Ted Turner gave the world CNN, but the legacy he intends to leave America is not the incessant drumbeat of television news, but millions of acres of wide-open spaces teeming with wildlife and protected endangered species.
Formerly known as the Mouth from the South, the patriarch of cable news is no longer in the media business, having left Time Warner in 2003. Today, he is America's biggest conservationist as well as its largest private landowner.
Like many American outdoorsmen he is both a committed hunter and environmentalist, except that he has managed to turn his passion into a profit-making business.
Over the past few years, Ted Turner has used his $2.3bn (1.1bn) wealth to create wildlife sanctuaries across many of the two million acres he owns in 12 states as well as in the southern tip of the Americas, Patagonia.
His mostly western lands are filled with bison, native cut-throat trout and cougars in habitat that he manages in an environmentally sensitive way. Hunters and fishermen pay big fees to bag elk, deer and catch and release rare species of trout, which he has brought back from the brink of extinction. His Nebraska ranches are home to America's largest herd of buffalo, some 50,000 strong, which supply his restaurant chain, Ted's Montana Grill, with bison burgers.
The Turner land grab has, however, generated suspicion among ranchers who are complaining that this is another land grab by a rich liberal environmentalist, which is putting them out of business.
But Turner says he is more than a philanthropist, and tries to make money from all his ventures. His Vermejo Ranch in northern New Mexico was once a hideaway for Hollywood celebrities. These days it is a hunting preserve for the wealthy who come to bag elk, deer, antelope and Merriman turkeys. But he is also mining for propane natural gas from the immense coal reserves beneath the ranch in an environmentally sensitive way, he says.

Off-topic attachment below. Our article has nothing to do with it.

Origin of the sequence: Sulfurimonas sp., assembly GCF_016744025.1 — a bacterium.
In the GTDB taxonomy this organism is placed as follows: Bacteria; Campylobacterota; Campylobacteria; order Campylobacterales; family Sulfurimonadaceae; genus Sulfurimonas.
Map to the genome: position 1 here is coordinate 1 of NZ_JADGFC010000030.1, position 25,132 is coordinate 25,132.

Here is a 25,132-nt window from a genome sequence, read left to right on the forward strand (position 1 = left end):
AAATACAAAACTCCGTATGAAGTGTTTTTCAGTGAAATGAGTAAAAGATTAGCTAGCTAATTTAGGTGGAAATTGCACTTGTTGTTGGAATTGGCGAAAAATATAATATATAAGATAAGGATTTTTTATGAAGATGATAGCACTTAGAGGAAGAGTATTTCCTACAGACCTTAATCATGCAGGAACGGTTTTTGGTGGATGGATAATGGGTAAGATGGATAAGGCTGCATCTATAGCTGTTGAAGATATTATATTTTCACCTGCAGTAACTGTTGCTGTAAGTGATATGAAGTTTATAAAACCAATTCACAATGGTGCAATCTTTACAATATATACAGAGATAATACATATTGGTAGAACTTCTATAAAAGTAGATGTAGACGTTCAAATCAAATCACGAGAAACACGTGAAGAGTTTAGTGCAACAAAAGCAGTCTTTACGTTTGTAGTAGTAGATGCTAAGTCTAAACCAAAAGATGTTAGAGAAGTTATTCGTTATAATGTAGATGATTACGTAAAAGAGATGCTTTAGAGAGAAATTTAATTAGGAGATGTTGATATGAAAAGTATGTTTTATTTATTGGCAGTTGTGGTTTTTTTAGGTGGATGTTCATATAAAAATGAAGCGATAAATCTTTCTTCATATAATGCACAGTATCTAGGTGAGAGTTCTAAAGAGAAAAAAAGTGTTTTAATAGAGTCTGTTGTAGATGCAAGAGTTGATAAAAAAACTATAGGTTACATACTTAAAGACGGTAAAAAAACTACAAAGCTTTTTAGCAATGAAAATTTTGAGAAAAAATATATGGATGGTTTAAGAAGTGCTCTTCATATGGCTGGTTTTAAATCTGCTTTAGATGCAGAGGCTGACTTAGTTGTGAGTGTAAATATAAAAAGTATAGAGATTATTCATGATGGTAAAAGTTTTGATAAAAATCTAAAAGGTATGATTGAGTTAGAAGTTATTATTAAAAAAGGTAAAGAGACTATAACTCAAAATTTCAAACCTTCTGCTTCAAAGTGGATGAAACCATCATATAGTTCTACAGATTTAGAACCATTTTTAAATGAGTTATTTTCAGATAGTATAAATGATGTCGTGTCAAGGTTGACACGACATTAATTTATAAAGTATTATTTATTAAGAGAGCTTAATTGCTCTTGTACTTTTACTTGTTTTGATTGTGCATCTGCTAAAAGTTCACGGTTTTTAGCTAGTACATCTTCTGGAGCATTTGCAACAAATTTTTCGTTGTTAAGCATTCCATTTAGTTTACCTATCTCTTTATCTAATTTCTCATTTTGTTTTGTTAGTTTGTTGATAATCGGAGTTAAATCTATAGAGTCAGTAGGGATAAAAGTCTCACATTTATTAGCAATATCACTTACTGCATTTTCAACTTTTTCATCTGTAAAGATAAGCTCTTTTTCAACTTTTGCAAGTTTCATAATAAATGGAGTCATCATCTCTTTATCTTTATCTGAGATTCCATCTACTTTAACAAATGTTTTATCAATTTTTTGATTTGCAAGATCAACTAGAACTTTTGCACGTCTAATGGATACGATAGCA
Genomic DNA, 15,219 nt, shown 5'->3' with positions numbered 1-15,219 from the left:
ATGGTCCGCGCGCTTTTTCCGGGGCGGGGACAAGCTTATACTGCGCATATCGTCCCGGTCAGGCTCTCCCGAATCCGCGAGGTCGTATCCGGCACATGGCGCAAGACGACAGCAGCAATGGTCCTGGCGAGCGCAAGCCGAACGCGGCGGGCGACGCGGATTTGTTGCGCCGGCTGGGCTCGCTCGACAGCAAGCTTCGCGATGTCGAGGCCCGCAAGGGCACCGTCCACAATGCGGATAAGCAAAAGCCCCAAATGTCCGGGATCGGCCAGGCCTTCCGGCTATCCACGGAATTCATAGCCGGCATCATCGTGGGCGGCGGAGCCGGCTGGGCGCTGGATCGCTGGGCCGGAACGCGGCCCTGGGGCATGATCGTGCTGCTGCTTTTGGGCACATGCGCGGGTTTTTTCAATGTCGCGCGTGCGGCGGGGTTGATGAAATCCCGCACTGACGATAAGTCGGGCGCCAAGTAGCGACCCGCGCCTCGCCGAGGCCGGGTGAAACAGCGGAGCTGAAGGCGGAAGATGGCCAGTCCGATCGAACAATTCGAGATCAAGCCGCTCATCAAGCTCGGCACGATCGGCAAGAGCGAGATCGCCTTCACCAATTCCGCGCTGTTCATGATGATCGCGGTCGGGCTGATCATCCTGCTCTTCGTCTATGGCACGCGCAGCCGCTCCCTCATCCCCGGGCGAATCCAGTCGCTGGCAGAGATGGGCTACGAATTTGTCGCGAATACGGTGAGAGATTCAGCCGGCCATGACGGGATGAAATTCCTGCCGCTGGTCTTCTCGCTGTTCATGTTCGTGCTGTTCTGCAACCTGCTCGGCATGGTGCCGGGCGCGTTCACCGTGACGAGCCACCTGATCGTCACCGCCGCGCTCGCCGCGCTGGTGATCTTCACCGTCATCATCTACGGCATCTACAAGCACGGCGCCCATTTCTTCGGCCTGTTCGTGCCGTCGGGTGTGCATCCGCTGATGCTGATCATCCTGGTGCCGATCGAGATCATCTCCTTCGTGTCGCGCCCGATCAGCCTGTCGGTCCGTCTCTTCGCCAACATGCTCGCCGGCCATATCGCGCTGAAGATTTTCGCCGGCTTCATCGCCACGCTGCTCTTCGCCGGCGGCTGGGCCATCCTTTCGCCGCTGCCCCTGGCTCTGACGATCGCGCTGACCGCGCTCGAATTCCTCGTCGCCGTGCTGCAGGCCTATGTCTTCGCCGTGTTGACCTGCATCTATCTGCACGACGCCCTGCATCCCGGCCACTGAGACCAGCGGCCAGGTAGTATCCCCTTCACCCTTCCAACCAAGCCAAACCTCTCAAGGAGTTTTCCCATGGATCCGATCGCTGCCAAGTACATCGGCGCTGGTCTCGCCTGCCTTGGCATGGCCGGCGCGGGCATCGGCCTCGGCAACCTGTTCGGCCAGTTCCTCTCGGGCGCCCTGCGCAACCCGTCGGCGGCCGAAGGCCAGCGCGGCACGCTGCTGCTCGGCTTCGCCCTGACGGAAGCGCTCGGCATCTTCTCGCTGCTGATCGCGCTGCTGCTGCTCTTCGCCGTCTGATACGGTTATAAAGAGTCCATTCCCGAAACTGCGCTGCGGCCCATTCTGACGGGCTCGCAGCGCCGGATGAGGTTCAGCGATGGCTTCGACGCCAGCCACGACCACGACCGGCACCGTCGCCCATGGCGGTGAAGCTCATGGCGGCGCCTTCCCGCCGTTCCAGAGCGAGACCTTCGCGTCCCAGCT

In the Nebraska Sandhills region, the Turner organisation recently outbid 19 local ranchers to pick up another 26,300 acres of prime ranch land for nearly $10m. The ranch had been in the same family for more than 100 years and is adjacent to a 100,000-acre spread he bought in 1995. According to the general manager, Russ Miller, the Nebraska spread was bought because it offered good grass and good water, despite a persistent drought in recent years.
"We're resilient, the bison are resilient and the Sandhills are resilient," Mr Miller said. Turner paid $17.78m for a 58,000-acre ranch in the Sandhills in 2005 and bought a 45,000-acre ranch in Sheridan County in 1998.
Mike Phillips, executive director of the Turner Endangered Species Fund, a Turner spin-off, says his boss is just a "doggone serious rancher," dedicated to preserving the environment.
Along with his land-buying, Turner has given more than $1.5bn to charity, including the United Nations Foundation, and an initiative aimed at ridding the world of nuclear weapons. The Turner organisation is now in discussions with the World Wildlife Fund and the World Conservation Union about conserving bison.
Both groups are hoping to develop a huge park where bison could once again roam the Great Plains freely. Reports of Turner's buying spree like the Associated Press account of his Nebraska purchase have generated numerous conspiracy theories. One is that he is scheming with the United Nations to create a vast wildlife refuge that would put Nebraska ranchers and farmers out of business.
But Turner spokesmen insist that the driving force behind his land purchases is simply the desire to make money. The Vermejo Ranch offers week-long elk hunting excursions at $12,000 a pop. And there are now more than 51 Ted's Montana Grill restaurants across the country serving the famous bison burgers.
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